Hell's Revenge, Moab

North AmericaPosted by Espen Thu, April 29, 2010 01:07:57

Well... I guess it just had to happen. Couldn’t stay away from the “difficult” rated trails. When I came back to Moab from The White Rim Trail, I got myself a camp site, pitched my mountain tent, unloaded all my zarges cases, and a load of other more or less (especially less) vital travel equipment. Left the toolbox and the rescue kit strapped down in the back of the car, and went up to Sand Flats Recreation Area and bought a day pass. In this area you find Hell’s revenge, Fins & Things, and Porcupine Rim trails. Hell’s Revenge is not recommended for un-modified vehicles, and some of the obstacles are rated double diamond which is pretty much some of the toughest you can drive.

All these trails trail go mostly on slick rock, especially Hell’s Revenge. This rock has en incredible friction, and the steepness you are able to drive is just crazy. It feels like the car is about to tip over, and there can’t be much weight on the front wheels when crawling up the steepest parts. I scraped once in the Fins & Things trail, but the spare wheel holder and the jerry can holder did just fine. It was the 2” receiver that got a few scratches when I dropped down over some high ledges.

Moab terrain

Moab terrain with Patrol

From Fins and Things Trail

The ledge where I scraped my 2” receiver. Doesn’t look so steep in the pic, but remember I have a 5” lift and still scraped!

Playground for adults (adults?)

What? The road is where?

I drove through the Fins & Things, but had my doubts about going into Hell’s Revenge which is graded harder. I had kind of promised myself that I shouldn’t do any hard core off-roading as sourcing broken parts could be both expensive and time consuming (as they will probably be coming from Australia…). Well… As mentioned in the beginning of the post, I decided to drive in “and have a look”. Talked to some people coming out, and they told me that the double diamond obstacles could be passed, and also that that the trail could be driven both ways. It was quite common to drive parts of it, and then turn around and drive the same way back out in the opposite direction. This sounded good to me as it was getting a little late as I had just come out of the F&T.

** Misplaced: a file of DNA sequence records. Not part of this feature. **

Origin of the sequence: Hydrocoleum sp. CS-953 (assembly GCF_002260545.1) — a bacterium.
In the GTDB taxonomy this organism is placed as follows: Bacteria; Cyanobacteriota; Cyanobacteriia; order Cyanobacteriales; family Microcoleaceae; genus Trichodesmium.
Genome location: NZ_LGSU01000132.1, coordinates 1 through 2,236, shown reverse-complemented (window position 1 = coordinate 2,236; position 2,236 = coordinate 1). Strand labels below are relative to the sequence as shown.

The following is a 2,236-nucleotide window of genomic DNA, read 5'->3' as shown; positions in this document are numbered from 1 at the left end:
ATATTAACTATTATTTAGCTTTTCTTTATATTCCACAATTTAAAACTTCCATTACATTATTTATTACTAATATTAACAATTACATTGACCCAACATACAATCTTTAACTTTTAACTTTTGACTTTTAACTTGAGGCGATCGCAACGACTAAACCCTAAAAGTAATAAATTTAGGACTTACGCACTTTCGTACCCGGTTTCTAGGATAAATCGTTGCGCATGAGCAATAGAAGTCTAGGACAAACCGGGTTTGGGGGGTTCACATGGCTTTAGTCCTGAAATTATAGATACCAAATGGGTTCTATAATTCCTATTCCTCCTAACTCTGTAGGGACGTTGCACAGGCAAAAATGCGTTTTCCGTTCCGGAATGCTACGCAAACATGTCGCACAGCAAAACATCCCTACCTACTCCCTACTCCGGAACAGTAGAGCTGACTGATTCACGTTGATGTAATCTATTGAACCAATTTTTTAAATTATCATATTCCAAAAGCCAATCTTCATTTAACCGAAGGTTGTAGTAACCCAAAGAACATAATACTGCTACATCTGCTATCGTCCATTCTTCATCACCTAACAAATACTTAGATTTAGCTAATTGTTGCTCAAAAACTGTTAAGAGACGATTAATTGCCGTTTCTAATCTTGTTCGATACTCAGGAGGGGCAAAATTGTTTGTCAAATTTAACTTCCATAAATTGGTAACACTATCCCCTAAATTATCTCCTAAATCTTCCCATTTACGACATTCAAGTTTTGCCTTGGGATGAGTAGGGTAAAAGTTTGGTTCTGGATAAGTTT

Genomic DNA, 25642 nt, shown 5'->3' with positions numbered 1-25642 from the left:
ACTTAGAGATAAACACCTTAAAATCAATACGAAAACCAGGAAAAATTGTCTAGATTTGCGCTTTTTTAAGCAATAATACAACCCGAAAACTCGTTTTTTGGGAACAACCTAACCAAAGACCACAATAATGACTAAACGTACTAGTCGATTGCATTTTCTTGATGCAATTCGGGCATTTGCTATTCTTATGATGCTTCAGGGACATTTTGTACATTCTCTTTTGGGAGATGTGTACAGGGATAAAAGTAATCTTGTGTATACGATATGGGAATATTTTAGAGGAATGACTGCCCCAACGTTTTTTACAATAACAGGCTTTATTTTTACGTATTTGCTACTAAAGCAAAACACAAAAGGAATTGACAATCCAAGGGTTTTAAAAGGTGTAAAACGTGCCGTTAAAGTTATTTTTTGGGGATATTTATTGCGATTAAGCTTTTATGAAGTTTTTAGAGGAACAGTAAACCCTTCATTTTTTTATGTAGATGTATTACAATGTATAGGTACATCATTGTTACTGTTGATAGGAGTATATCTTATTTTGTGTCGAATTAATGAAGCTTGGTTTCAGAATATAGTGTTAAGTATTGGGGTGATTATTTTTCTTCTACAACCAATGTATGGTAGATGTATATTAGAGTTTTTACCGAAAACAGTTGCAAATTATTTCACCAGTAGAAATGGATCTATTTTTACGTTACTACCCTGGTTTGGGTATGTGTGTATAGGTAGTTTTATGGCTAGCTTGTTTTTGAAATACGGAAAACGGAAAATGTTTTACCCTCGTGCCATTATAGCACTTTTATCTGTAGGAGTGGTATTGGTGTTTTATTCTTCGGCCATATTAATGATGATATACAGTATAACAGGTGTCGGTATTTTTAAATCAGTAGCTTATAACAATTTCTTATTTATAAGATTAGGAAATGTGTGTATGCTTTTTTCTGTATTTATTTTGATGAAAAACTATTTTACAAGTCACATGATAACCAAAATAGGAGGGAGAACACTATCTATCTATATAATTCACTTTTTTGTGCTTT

Should – shouldn’t….?

Entrance to the Hell’s Revenge

It’s steep!

And it got steeper…. Not much weight on the front wheels at the top here! I’ll probably leave the roof tent behind next time…

The start of the trail is up and over a nice and narrow rock fin. I wonder how my girlfriend’s reaction will be if we decide to go back on our way south from Alaska… J From this part the trail climbs a ledge up onto the slick rock, and from there it just got steeper and steeper. I’m really glad I got in that new reduced low gear (from 1:2.02 to 1:3.75) before leaving Norway! The trail is supposed to take from about 4 to 6 hours, but I stopped after about one hour driving. It was getting late and there were not many other vehicles on the trail. Not so fun to be in there alone if something should happen. Drove the same way back, and it was also fun to tackle the same obstacles from the other direction. Learned that an overland rigged Nissan Patrol could keep up with Wranglers! Even with about 100 kg roof rack, awning, and roof tent at about 2 meter height! (but have to admit I sweated a bit in some the most angled traverses..). I’ll post some pics from the trails. I’ve realized that the hardest part of travelling on your own is to get good pics of yourself… And off-road pics never look as awesome as it feels to actually drive the stuff. Duh…

This pic is from the drive back out, and you can see an ATV up in the hill going up. Trail is coming in from the left in the pic. I actually went out and deflated the tires a bit extra before attempting this hill, but it went just fine. Didn’t even engage a single locker. Amazing friction!

Just a break, taking in the scenery.

I’m so going back to Moab for more playing on the slick rock trails!


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